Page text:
While publishing the results for Vivarte's financial year ended in August, which showed major reductions in losses and indebtedness, its chief executive, Patrick Puy, said that a general manager will take over its operational management from spring 2019, while he will retains his position as president of the French group. He didn't say whether the candidate has already been found or if the search is still ongoing.

Evidently, Puy feels that he has basically accomplished his mission as the company's “doctor.” Vivarte now has six retail chains and will soon have only two of them. When he arrived in October 2016 at the request of the institutional investors that had acquired control of the group, Vivarte consisted of 16 retail banners and brands. His two years at the head of the company were marked by a series of store closures and asset disposals aimed at reducing the company's bulging debt.

Vivarte narrowed its net loss to €122 million from a loss of €305 million for the prior year. The company's debt declined to about €302 million as of Sept. 6, after accounting for the proceeds from the sale of Besson, compared with €437 million one year earlier and €1,080 million at the end of 2016. It expects to make a profit in the current financial year.

After the recent sale of its André and Besson chains of shoe stores and the Naf Naf brand of women's clothing, the group announced on Nov. 5 that it also will be selling its three remaining shoe retail banners – Minelli, San Marina and Cosmoparis – in the course of the next weeks. In the past financial year, these three chains generated sales of €129 million, €110 million and €20 million, respectively.

Their departure will leave the group with only two retail chains: La Halle and Caroll. The first one is a chain of suburban low-priced garment stores for the whole family that also sells footwear, with a combined annual turnover of around €1.2 million. Caroll is a very profitable chain of urban women's fashion stores, and there is speculation that it may be sold as well to pay back the remaining debt, although its results have been improving recently.

These two chains represented about 80 percent of Vivarte's turnover from continuing operations in the financial year through August. La Halle, which operates in the low-priced segment of the market, was born in 2016 from the blending of two Vivarte chains that were specializing in shoes and apparel: namely, La Halle aux Chaussures and La Halle aux Vêtements.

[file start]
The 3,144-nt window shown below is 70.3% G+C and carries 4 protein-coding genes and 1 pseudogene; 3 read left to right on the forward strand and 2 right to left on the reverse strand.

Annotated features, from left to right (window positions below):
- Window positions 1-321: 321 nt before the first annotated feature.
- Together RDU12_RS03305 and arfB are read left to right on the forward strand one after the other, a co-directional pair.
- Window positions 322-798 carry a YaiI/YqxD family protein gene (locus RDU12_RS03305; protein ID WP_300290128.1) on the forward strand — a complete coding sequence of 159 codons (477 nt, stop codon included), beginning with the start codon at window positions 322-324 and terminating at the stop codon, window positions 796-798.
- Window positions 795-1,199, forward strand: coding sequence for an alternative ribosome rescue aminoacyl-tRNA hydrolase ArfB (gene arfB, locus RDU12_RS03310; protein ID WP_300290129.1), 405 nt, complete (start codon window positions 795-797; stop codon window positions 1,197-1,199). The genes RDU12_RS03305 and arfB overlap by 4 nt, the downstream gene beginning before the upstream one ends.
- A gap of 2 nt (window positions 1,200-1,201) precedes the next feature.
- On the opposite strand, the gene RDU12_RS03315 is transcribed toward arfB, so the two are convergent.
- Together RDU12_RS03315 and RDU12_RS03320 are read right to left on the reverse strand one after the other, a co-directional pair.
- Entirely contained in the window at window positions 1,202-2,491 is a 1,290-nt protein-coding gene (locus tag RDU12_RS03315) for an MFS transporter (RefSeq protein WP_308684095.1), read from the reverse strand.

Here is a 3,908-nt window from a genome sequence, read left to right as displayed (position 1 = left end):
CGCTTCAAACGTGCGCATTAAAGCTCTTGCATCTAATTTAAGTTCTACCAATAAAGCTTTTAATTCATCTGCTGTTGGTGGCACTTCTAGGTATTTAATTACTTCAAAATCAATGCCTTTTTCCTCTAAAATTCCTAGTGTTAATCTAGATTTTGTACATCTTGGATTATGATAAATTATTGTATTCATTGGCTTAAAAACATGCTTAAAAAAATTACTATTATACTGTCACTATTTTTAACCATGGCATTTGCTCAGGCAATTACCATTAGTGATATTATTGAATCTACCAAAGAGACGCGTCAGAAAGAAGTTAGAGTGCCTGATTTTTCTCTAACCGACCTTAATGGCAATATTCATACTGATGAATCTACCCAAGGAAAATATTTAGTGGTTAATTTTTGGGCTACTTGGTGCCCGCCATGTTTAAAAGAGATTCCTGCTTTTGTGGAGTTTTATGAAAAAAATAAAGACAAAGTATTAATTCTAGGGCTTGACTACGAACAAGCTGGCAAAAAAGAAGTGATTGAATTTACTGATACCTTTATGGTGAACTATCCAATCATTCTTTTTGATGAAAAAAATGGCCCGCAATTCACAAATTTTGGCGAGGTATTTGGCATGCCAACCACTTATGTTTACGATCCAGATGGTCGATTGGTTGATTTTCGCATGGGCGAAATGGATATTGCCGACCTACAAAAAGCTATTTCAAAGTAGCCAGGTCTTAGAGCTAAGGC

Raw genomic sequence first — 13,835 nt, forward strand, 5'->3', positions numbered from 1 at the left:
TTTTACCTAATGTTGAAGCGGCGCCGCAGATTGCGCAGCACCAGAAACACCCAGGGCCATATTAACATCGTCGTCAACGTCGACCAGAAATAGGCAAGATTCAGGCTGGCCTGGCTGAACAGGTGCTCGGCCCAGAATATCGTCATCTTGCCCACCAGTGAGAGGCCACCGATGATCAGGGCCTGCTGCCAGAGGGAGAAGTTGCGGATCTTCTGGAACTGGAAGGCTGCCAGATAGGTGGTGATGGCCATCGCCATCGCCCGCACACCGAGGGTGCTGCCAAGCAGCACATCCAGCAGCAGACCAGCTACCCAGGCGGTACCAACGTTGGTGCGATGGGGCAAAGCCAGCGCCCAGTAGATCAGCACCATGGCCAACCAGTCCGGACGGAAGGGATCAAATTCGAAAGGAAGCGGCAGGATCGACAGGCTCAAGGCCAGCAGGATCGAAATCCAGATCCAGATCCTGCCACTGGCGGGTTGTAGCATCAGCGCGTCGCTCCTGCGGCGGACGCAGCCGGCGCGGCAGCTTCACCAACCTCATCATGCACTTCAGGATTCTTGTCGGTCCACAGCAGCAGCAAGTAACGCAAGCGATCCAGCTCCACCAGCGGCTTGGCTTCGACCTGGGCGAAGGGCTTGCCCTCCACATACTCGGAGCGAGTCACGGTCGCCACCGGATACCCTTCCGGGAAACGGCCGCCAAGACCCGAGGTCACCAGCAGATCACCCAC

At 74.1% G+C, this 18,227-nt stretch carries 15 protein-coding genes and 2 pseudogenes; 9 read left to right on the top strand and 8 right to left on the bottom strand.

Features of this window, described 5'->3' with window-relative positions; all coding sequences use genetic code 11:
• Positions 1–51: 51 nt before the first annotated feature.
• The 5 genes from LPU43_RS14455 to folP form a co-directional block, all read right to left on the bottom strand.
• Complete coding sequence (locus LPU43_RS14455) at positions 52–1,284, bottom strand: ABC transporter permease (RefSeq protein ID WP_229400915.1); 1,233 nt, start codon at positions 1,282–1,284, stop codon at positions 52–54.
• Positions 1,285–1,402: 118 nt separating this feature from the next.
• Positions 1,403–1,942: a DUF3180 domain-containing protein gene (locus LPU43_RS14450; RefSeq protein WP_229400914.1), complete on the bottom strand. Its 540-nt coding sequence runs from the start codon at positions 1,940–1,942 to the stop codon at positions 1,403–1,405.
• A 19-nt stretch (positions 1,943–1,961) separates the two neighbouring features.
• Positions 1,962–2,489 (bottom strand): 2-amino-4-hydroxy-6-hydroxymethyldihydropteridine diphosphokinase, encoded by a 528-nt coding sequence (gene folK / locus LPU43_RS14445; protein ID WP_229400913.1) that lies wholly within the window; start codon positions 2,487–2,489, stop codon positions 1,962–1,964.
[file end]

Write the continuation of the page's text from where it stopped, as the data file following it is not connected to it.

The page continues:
La Halle saw its sales decline by 2.5 percent last year on a comparable store basis, reaching a level of €873 million. Its profits doubled, thanks to the shutdown of about 20 unprofitable stores and the establishment of combined offerings of shoes and clothing at 60 of its remaining 835 stores.

The revenues of Vivarte's urban retail chains reached €498 million last year. The Minelli and Cosmoparis chains of shoe shops showed a sales increase, while San Marina suffered a sales decline of 9 percent. Caroll experienced an unfavorable trend in its revenues lately but its website recorded a 30 percent increase over the past six months.

The group also confirmed last month that it was expecting to complete the sale of a brand of sportswear, Chevignon, by the first quarter of 2019. The buyers will be the Royer Group, which would thus diversify from its core footwear business into apparel, and to two other French investors, Stephen Collaert and Thierry Le Guenic.

Puy said on Dec. 20 that Vivarte is now a “normal” group. The conglomerate completed its financial year through August with a turnover of €1.4 billion – excluding Naf Naf, Merkal, André and Chevignon – and Ebitda €50.7 million. With Besson, the Ebitda would have been €87 million. The final figures for the previous financial year showed sales of €1.8 billion and Ebitda of €84 million.

The management pointed out that Vivarte continued to strengthen its financial position, despite a difficult market for footwear and ready-to-wear apparel, with a view to finalizing its debt reduction plan, launched in 2016, before the first maturity of its loans falls due date in October 2019.

One of Vivarte's institutional investors, Oaktree Capital Management, has reportedly become its controlling shareholder, and it is contemplating a possible return to the stock exchange for the company. In view of this, the management is maintaining its investment plan to ensure the development of its flagship operations, with a budget of €38 million allocated to La Halle and Caroll for the current financial year.

The related modernization program is aiming in particular at obtaining a more agile organization of the company's logistics in order to develop online sales, which now contribute to only 2 percent of sales, and to increase the turnover by 30 percent by 2023,

Vivarte intends to speed up an international franchising program that it has just started for La Halle, targeting in particular countries in Eastern Europe and Africa. It has found a master franchisee for 65 stores in Switzerland.

Over the last three years, Vivarte invested nearly €100 million in the modernization of its stores, the digitalization of its brands and the optimization of logistic processes.